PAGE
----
We all know the attack on Pearl Harbor on December 7th, 1941, gets the United States involved in the war. Here is a little Montage of World War II. We can see how the mechanized warfare of World War I has now become really mechanized in World War II.

The fighter planes that were on aircraft carriers, the tanks, the submarines now have become a very sophisticated form of warfare. Bunkers as opposed to trenches. I want you to really concentrate on the words 'World War'. You couldn't go anywhere, and there were no vacations in the World War.

[0:10:00]
The war took up the world. No matter where you went, you had to be worried about the war going on around you.

So here is just a few photographs. These are German soldiers. This is a hand grenade. The United States and British soldiers called it a potato masher, but it was a German hand grenade. And this of course, at the end of the war, Germany surrendered May 7th, 1945. And on August 6th, 1945, United States dropped the first atomic bomb on Hiroshima Japan. Three days later August 9th, we dropped a second bomb on Nagasaki.

There’s material in the bonus area that goes into greater detail about the whole decision to drop the bomb. A lot of people think that there is real moral dilemma, Should we have dropped this bomb? And especially, should we have dropped the second bomb? There’s political reasons. There are moral reasons, there are diplomatic reasons. I’ll leave it to you to do some research about that.

What is important is, what you see here is Winston Churchill, Franklin Roosevelt and Josef Stalin, the big three. This is at Yalta. They met in 1945 shortly before Roosevelt’s death, to discuss what would happen in the post war era. What really does happen in the post war era of course, is the cold war. What’s referred to as the Cold War. It’s a diplomatic war, but it has some real hotspots. It’s essentially the communist world led by Stalin and then the Chinese under Mao Zedong and the "free world", the capitalist countries versus the communist countries fighting over who has greatest domain in the world. It's super powers, the United States and the USSR really standing up to each other.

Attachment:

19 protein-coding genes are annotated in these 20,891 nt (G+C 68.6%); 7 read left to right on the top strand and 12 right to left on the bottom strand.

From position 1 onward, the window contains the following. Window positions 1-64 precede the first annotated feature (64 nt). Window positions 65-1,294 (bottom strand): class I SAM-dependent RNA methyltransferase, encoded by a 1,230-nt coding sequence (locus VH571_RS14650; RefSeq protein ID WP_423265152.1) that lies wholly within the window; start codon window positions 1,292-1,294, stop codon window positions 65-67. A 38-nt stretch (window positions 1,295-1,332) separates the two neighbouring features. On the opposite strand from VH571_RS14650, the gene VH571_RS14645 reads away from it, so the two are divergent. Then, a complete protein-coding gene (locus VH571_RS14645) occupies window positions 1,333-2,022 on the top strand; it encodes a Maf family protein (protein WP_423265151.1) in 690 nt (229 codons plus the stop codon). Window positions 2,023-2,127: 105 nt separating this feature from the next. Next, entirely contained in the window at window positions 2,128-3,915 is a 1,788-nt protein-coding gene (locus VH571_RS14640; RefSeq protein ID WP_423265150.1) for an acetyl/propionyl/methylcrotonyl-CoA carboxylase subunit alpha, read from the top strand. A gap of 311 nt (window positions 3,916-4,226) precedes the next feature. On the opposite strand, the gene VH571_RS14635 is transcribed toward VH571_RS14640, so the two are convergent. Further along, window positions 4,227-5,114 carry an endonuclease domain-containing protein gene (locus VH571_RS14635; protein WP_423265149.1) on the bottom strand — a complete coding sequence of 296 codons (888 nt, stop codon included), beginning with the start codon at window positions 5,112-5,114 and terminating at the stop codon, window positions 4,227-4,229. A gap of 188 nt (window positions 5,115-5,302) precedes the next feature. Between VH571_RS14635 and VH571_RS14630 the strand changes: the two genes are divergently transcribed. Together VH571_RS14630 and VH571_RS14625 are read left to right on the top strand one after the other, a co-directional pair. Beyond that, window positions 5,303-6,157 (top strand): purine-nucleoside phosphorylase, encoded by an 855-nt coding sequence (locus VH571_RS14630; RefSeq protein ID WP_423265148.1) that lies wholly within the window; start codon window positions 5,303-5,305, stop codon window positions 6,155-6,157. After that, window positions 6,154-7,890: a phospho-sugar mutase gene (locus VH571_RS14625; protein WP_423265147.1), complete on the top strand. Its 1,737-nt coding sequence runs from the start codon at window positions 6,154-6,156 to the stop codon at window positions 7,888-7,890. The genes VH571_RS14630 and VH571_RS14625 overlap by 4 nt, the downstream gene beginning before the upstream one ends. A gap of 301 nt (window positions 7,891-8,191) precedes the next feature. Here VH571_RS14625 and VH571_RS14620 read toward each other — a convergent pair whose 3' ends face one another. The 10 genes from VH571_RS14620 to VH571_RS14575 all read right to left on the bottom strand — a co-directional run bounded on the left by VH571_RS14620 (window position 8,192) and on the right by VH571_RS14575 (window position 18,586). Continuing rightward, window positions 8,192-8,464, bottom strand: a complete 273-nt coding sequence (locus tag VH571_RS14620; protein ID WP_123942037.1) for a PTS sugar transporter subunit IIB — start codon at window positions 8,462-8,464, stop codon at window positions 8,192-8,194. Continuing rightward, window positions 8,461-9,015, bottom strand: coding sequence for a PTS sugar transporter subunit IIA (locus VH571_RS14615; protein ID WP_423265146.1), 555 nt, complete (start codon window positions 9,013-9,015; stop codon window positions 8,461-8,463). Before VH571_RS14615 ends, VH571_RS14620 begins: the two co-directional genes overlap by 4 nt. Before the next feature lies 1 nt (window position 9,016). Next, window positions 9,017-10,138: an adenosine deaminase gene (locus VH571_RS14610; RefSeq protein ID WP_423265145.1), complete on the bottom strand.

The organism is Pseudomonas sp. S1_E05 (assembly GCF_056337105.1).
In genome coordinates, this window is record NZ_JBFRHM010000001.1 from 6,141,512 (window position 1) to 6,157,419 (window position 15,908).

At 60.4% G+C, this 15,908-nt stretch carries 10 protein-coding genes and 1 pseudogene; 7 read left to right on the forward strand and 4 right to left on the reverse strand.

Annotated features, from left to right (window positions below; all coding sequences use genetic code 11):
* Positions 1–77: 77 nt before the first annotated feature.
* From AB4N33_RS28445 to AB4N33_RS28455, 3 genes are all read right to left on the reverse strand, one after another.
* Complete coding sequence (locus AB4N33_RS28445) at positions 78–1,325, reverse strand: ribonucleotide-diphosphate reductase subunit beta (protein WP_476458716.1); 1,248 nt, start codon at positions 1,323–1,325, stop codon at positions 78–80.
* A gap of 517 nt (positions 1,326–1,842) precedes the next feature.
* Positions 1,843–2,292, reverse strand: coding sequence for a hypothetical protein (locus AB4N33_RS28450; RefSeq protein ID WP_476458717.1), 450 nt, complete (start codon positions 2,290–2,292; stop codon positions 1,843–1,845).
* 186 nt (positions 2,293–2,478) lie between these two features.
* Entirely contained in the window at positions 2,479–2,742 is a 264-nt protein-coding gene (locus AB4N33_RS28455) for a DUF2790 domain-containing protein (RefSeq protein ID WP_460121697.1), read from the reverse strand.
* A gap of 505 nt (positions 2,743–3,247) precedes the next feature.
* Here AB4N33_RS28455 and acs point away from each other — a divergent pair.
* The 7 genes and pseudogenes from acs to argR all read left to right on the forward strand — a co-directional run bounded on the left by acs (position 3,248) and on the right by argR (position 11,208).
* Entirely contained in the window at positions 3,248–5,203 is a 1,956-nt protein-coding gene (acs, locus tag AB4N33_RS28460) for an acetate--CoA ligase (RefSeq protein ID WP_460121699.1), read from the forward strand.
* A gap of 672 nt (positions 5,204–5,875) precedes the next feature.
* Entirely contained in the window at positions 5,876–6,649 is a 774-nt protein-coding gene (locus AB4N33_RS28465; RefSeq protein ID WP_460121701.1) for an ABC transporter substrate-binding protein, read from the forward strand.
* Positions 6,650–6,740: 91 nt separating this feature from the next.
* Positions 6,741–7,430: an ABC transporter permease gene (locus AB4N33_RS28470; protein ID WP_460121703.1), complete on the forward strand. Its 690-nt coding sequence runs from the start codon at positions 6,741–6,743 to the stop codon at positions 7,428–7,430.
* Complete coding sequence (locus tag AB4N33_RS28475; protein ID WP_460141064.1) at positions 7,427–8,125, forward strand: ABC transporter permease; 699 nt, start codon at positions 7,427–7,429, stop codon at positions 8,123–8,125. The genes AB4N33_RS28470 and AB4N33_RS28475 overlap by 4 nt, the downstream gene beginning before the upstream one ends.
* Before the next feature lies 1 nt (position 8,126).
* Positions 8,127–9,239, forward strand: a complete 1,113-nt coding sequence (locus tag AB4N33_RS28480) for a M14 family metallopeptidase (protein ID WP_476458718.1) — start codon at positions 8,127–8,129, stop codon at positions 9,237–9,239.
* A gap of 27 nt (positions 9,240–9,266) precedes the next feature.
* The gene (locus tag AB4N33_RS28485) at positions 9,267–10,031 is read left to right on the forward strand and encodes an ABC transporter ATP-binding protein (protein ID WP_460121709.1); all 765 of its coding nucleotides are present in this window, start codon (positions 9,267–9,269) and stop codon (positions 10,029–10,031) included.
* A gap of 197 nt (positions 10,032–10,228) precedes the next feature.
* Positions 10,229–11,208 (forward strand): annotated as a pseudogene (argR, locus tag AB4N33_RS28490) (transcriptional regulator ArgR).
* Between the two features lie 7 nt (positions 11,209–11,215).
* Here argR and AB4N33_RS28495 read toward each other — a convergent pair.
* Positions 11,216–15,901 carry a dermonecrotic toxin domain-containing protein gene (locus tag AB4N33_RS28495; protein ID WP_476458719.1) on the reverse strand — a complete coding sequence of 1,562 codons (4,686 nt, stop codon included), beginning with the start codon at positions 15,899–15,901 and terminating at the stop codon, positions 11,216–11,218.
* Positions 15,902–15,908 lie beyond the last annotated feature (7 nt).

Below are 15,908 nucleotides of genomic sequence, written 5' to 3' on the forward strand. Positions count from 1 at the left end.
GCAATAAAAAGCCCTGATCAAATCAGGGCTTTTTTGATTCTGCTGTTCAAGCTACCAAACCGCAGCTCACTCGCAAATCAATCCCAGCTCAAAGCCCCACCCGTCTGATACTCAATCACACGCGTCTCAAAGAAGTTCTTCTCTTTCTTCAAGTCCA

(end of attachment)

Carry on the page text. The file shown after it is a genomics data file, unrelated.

This is a shot from the Korea war.

[0:12:00]
In 1950, China helps North Korea. Korea has been divided into two sections. The Northern part communists, the Southern part is democratic. North Korea invades South Korea and North Korea with Chinese support. The cold war all of a sudden heats up. Again, when we talk about diplomacy, we’ll talk more about the specific of the Cold War. But right now, we’re talking about the hot wars.

We’ve got Korea. The United States believed that Communism had to be contained, therefore we couldn’t allow that invasion. What you see here is just a battle of the reservoir. The Chinese attacks are in red. The route of withdrawal of the American troops is in blue. It was a very complex war. It was a war that constantly was pushing against the Communists and then pulling back. This is just a Korean War memorial, but it’s in South Africa. I include that because, it was an international war. It wasn’t just the United States. It was a United Nations force against the communists.

This is really on the European side of the Cold War. What you see here, the red represents Russians influence and the blue is the Western powers. So the Cold war you can see, is a struggle between the Communist world represented in red in here, and the "free world" represented in blue. That was what the Cold War was about. It was about a battle of influence over countries. Then you had some countries that were up for grabs kind of; Yugoslavia, Austria. They later fall in one domain or the other. But it’s a constant battle for influence. As I said, it heats up in Korea. Then it heats up again in Vietnam.

This is South Vietnam and this is North Vietnam.

[0:14:00]
Once again North Vietnam is a communist country. It’s led by Ho Chi Minh. The people in Vietnam to this day refer to Ho Chi Minh as the George Washington of Vietnam. He is a brilliant leader. He is a nationalist leader.